by Stacey Tress
Cacao (Theobroma cacao), “The drink of the gods,” and its main byproduct, chocolate, are derived from the seeds of a fleshy pod, the fruit of the cacao tree. This tree is a tropical plant, American and probably Amazonian in origin. If you’re a history buff, you may be inclined to read up on the history of cacao. I came across a great book in our personal library called The Cambridge World History of Food and it boasts a very wordy and in-depth look into the origins and history of cacao. I’ll include a few tidbits from this book as well as some additional research to inspire and educate.
So yes, this article is on chocolate, but there seems to be a general misunderstanding when it comes to the difference between the words cacao and cocoa. While cacao and cocoa start from the same place, the way they end up (and what they go through along the way) has different effects on their nutritional benefits.
I was introduced to cacao by my friend Vinoth Ramanaathan (Vino Cacao & Coaching). A few months ago I attended what’s called a Cacao Ceremony in Yorkton at Melissa’s Yoga Studio (Unwind with Melissa). After blessing and drinking the ceremonial grade cacao drink, we had the unique pleasure of experiencing Glenda Lee perform her magic sound using her crystal bowls. It was tremendous.
I’ve purchased cacao nibs (like chocolate chips without sugar) in the past and was ho-hum about using them, but after hanging around with Vinoth, I’ve had a change of heart when it comes to cacao.
What’s the Difference Between Cacao and Cocoa?
Everything we know as chocolate, in all of its forms, starts at the same source: the Theobroma cacao tree. This tree, native to South America, produces seed pods. Harvesters crack them open and take out the seeds, which are called cacao beans. (They resemble coffee beans.)
You can eat cacao beans raw. Their flavour is like a very bitter form of chocolate and it varies depending on the growing conditions (soil, sunlight, etc.) of the cacao tree. Beans are usually fermented and dried before they’re processed any further. Raw cacao beans taste bitter, but they’re the healthiest when eaten this way.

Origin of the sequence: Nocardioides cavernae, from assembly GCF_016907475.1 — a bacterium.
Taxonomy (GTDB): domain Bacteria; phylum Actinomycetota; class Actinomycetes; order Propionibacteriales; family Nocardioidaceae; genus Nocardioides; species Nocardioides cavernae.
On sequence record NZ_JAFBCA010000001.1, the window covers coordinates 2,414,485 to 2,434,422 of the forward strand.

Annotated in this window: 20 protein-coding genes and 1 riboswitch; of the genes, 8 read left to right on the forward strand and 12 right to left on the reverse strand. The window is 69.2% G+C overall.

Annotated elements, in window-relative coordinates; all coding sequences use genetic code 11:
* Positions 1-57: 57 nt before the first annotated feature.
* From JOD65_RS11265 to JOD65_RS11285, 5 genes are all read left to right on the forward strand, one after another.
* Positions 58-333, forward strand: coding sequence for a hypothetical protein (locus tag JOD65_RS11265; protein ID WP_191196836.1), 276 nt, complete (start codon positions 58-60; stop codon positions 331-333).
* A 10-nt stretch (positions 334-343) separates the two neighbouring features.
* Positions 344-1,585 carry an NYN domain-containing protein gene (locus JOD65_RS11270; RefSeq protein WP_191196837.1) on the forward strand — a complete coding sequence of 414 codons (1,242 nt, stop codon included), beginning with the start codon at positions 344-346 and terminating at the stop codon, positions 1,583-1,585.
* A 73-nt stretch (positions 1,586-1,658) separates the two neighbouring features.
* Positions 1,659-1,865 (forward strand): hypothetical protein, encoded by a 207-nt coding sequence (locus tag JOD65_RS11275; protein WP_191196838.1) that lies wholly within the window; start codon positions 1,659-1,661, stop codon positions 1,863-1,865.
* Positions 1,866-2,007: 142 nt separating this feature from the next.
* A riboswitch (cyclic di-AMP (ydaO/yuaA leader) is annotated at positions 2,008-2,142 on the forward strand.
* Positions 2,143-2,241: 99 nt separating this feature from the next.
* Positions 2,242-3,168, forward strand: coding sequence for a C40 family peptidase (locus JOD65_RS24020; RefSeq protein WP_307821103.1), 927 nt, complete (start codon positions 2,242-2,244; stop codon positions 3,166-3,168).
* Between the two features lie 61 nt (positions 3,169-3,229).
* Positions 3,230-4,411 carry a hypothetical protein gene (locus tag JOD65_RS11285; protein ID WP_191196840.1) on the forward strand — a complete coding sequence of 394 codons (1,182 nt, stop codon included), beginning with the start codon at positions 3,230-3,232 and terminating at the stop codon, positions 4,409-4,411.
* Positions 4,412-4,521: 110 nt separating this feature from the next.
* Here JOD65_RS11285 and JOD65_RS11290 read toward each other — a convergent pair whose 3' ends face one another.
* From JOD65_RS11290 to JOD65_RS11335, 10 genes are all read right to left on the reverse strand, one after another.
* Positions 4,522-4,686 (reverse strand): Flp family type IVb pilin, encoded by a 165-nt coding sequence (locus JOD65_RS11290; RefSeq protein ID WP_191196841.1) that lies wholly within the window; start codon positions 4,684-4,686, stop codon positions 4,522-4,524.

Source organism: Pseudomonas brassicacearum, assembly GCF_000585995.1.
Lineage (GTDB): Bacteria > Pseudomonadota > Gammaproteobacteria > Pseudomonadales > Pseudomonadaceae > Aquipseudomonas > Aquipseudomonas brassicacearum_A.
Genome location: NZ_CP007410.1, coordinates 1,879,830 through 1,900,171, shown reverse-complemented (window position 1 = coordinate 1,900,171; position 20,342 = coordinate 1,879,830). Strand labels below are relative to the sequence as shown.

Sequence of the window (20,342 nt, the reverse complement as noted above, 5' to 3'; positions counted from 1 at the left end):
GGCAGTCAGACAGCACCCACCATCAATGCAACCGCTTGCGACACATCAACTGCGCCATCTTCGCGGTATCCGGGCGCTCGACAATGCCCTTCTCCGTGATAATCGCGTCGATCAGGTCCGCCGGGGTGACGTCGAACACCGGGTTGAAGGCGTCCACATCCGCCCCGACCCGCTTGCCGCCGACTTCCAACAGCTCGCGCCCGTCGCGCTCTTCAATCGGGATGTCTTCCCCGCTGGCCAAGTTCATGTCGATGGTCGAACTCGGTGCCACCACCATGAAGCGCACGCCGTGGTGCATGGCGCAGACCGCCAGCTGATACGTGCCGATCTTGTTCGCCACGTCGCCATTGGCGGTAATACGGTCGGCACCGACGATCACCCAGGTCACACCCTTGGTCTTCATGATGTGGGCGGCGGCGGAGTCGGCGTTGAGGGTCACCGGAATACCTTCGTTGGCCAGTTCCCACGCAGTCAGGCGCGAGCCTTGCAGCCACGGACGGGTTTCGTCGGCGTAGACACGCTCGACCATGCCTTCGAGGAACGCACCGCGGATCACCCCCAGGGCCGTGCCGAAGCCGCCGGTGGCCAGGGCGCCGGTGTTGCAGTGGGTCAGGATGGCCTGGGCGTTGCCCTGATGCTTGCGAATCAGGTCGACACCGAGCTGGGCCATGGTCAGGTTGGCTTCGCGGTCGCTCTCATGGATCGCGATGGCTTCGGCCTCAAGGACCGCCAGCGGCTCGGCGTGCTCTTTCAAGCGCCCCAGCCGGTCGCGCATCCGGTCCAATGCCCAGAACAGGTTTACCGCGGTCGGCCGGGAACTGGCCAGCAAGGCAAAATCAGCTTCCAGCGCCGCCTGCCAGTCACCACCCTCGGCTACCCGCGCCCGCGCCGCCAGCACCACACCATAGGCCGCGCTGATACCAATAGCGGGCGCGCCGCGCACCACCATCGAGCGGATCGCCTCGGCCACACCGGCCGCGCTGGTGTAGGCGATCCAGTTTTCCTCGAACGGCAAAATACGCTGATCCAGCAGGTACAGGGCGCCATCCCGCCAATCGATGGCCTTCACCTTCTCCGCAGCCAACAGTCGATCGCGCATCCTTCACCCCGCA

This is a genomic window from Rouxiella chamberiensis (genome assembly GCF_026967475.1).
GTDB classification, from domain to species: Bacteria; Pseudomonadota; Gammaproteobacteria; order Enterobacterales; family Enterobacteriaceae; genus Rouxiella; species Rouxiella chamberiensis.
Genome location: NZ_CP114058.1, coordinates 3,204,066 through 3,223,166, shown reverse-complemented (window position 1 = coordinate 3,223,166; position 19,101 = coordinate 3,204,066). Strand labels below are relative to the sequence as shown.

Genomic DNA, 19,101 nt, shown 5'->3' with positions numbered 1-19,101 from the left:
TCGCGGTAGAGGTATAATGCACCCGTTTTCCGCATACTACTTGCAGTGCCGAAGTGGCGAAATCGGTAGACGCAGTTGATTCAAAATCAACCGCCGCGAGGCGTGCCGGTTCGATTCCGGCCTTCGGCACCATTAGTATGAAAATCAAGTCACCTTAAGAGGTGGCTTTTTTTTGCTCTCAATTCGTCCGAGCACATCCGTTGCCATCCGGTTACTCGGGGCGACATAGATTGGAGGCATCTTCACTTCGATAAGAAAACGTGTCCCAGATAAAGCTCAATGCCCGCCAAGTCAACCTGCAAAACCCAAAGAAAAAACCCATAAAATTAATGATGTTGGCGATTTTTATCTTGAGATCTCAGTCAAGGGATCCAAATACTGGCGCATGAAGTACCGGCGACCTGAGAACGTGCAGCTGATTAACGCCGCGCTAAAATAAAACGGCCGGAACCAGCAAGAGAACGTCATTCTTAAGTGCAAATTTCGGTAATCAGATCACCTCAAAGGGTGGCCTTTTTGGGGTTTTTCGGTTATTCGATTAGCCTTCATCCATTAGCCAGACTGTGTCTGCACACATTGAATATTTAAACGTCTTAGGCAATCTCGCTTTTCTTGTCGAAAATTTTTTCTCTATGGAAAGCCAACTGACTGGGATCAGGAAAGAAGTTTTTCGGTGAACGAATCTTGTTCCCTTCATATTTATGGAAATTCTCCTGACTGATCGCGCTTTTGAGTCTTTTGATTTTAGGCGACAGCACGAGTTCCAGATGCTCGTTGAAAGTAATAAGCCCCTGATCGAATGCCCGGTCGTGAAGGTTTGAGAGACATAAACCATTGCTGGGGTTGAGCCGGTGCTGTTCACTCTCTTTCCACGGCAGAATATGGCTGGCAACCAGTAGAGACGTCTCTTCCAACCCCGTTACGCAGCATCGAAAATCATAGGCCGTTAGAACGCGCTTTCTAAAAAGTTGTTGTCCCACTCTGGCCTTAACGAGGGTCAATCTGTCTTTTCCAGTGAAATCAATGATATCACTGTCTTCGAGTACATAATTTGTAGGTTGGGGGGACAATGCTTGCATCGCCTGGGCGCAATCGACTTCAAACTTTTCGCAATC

What happens next determines whether the beans become cacao or cocoa. They start from the same place, but the processing makes all the difference. If you’re a chocolate lover like me, or into baking, you probably already know that cocoa and cacao are available in many forms: nibs, chips, butter, powder, and chocolate bars, to name a few.
What are Cacao Beans?
Raw (or minimally-processed) cacao beans are superfoods. Here’s a quick rundown of some of their awesome health benefits:
- Antioxidant effects. Cacao beans are absolutely packed with phenolic phytochemicals and flavonoids, which protect your cells against damage from free radicals. Oxidative damage can result in premature aging and many of the modern health conditions today.
- Boosts your mood and cognitive performance. Epicatechin, the main flavonoid in cacao, improves various aspects of cognition, preserves cognitive abilities during aging, and even puts you in a better mood (and releases serotonin).
- Lowers blood pressure. Recent studies found that flavanols lower blood pressure and increase blood vessel flexibility.
- Protects your heart. Researchers found that flavanols and procyanidins from cacao increased antioxidant capacity in the blood plasma and reduced platelet reactivity, resulting in a healthier heart.
- Regulates insulin levels. Epicatechin, a flavanol in cacao, activates key proteins and helps regulate glucose production, even among diabetics.
- Cacao beans are also rich in nutrients like magnesium, iron, potassium, calcium, zinc, copper, and manganese. They’re actually thought to be one of the richest food sources of magnesium around!
- Cacao recipes are popping up all over Pinterest, the internet, and in cookbooks galore. You’ll find them inspiring and tasty to work with because the flavour of cacao pairs well with so many flavours and foods. From spices like cinnamon, ginger, cayenne, to foods like dates, walnuts, almonds, coconut, and superfoods like acai and goji berries, cacao’s flavour can be paired with almost anything!
What is Cocoa?
Cocoa starts the same way cacao does as harvested beans from the plant’s seed pods. During processing, however, it’s heated at much higher temperatures. This results in a slightly sweeter flavour and different health effects.
Cocoa powder is extremely popular in dessert recipes. There are actually two types available:
- Dutch-processed cocoa powder. This variety, also known as dark cocoa, undergoes additional processing with an alkalized chemical solution. This is done to make the taste of the end product richer and less acidic. Unfortunately, further processing only increases degradation of all those awesome antioxidants and nutrients.
- Natural cocoa powder. This variety is a bit more acidic and bitter than Dutch-processed powder. You’ll find it often in recipes that call for baking soda because the soda alkalizes the natural cocoa powder.
If you’re needing to purchase cocoa powder, stick to plain versions. Cocoa powder “mixes” often contain added sugar or other sweeteners.